Beginning Programming with Java For Dummies
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Say that you’re sending a friend to buy groceries. You make requests for groceries in the form of method calls. You issue calls such as



The things in parentheses are parameters. Each time you call your goToTheSupermarketAndBuySome method, you put a different value in the method’s parameter list.

Now what happens when your friend returns from the supermarket? “Here’s the bread you asked me to buy,” says your friend. As a result of carrying out your wishes, your friend returns something to you. You made a method call, and the method returns information (or better yet, the method returns some food).

The thing returned to you is called the method’s return value, and the type of thing returned to you is called the method’s return type.

A Java example

To see how return values and a return types work in a real Java program, check out the code below.

This code shows a method that returns a value


import static java.lang.System.out;

classGoodAccount {

String lastName;

int id;

double balance;

<strong> </strong>

<strong>double getInterest(double rate) {</strong>

<strong>double interest;</strong>

out.print("Adding ");


out.println(" percent…");

<strong>interest = balance * (rate / 100.0);</strong>

<strong>return interest;</strong>


void display() {

NumberFormat currency = NumberFormat.getCurrencyInstance();

out.print("The account with last name ");


out.print(" and ID number ");


out.print(" has balance ");




This code calls the method in the code above.



classProcessGoodAccounts {

public static void main(String args[]) {

Random myRandom = new Random();

NumberFormat currency = NumberFormat.getCurrencyInstance();




for (int i = 0; i < 3; i++) {

anAccount = new GoodAccount();

anAccount.lastName = "" +

(char) (myRandom.nextInt(26) + 'A') +

(char) (myRandom.nextInt(26) + 'a') +

(char) (myRandom.nextInt(26) + 'a'); = myRandom.nextInt(10000);

anAccount.balance = myRandom.nextInt(10000);


<strong> </strong>

<strong>interestRate = myRandom.nextInt(5);</strong>

<strong>yearlyInterest = anAccount.getInterest(interestRate);</strong>

System.out.print("This year's interest is ");






Here’s a run from the code.

running Java code
Running the code.

How return types and return values work

Here’s what happens when getInterest is called:
  • The value of balance is 9508.00, and the value of rate is 2.0. So the value of balance * (rate / 100.0) is 190.16 — one hundred ninety dollars and sixteen cents.
  • The value 190.16 gets assigned to the interest variable, so the statement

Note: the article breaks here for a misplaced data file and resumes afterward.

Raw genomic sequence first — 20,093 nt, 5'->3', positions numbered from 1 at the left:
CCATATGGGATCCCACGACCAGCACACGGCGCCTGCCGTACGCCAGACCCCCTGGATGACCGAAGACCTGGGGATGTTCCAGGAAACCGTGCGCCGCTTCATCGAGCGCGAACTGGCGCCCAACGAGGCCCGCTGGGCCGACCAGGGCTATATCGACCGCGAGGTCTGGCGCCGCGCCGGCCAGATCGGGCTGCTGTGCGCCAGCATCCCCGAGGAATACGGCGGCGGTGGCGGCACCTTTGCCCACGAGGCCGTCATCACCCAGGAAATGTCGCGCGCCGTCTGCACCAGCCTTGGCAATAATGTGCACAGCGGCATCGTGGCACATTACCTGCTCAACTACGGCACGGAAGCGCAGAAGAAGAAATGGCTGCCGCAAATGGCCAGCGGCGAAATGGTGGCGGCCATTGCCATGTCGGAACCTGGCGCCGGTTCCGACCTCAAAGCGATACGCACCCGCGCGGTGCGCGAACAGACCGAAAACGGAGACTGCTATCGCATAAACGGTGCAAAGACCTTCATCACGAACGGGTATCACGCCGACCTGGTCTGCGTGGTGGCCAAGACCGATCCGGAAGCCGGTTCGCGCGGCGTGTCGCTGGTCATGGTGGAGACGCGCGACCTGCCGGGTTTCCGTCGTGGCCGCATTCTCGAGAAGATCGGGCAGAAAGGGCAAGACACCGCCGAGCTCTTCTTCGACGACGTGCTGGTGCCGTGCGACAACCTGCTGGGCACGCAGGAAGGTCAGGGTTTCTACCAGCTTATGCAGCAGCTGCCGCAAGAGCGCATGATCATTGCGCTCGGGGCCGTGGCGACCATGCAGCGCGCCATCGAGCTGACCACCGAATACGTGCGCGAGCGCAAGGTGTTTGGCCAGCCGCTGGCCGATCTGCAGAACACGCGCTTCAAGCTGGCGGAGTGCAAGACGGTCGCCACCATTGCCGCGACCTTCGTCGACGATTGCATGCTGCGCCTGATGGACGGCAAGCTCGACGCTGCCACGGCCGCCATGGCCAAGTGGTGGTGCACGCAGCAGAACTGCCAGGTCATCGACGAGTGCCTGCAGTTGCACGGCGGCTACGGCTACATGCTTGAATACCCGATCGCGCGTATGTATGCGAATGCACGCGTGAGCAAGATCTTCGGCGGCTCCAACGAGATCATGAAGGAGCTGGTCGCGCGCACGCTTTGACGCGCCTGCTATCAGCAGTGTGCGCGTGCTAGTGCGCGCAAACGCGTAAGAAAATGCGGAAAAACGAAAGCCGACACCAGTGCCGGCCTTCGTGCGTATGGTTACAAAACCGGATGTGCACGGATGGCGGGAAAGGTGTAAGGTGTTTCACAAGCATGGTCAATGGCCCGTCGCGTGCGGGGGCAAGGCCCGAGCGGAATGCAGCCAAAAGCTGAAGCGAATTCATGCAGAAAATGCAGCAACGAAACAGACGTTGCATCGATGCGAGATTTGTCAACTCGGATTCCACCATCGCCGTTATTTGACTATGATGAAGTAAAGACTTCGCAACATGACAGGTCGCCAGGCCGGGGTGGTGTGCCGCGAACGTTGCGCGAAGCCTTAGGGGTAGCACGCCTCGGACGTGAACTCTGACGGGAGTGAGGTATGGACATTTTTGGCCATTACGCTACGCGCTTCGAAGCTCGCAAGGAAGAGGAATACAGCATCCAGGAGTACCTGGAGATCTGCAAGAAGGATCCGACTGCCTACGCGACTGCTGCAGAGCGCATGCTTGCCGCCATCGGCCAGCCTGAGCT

return interest;

has the same effect as

return 190.16;
  • The return statement sends this value 190.16 back to the code that called the method. At that point in the process, the entire method call in the first set of code — anAccount.getInterest(interestRate) — takes on the value 190.16.
  • Finally, the value 190.16 gets assigned to the variable yearlyInterest.
java method call
A method call is an expression with a value.

If a method returns anything, a call to the method is an expression with a value. That value can be printed, assigned to a variable, added to something else, or whatever. Anything you can do with any other kind of value, you can do with a method call.

Working with the method header

When you create a method or a method call, you have to be careful to use Java’s types consistently. Make sure that you check for the following:

In the first set of code, the getInterest method’s header starts with the word double. When the method is executed, it should send a double value back to the place that called it.

Again in the first set of code, the last statement in the getInterest method is return interest. The method returns whatever value is stored in the interest variable, and the interest variable has type double. So far, so good.

In the second set of code, the value returned by the call to getInterest is assigned to a variable named yearlyInterest. Sure enough, yearlyInterest is of type double.

That settles it! The use of types in the handling of method getInterest is consistent in both sets of code. I’m thrilled!

About This Article

This article is from the book:

About the book author:

Dr. Barry Burd holds an M.S. in Computer Science from Rutgers University and a Ph.D. in Mathematics from the University of Illinois. Barry is also the author of Beginning Programming with Java For Dummies, Java for Android For Dummies, and Flutter For Dummies.

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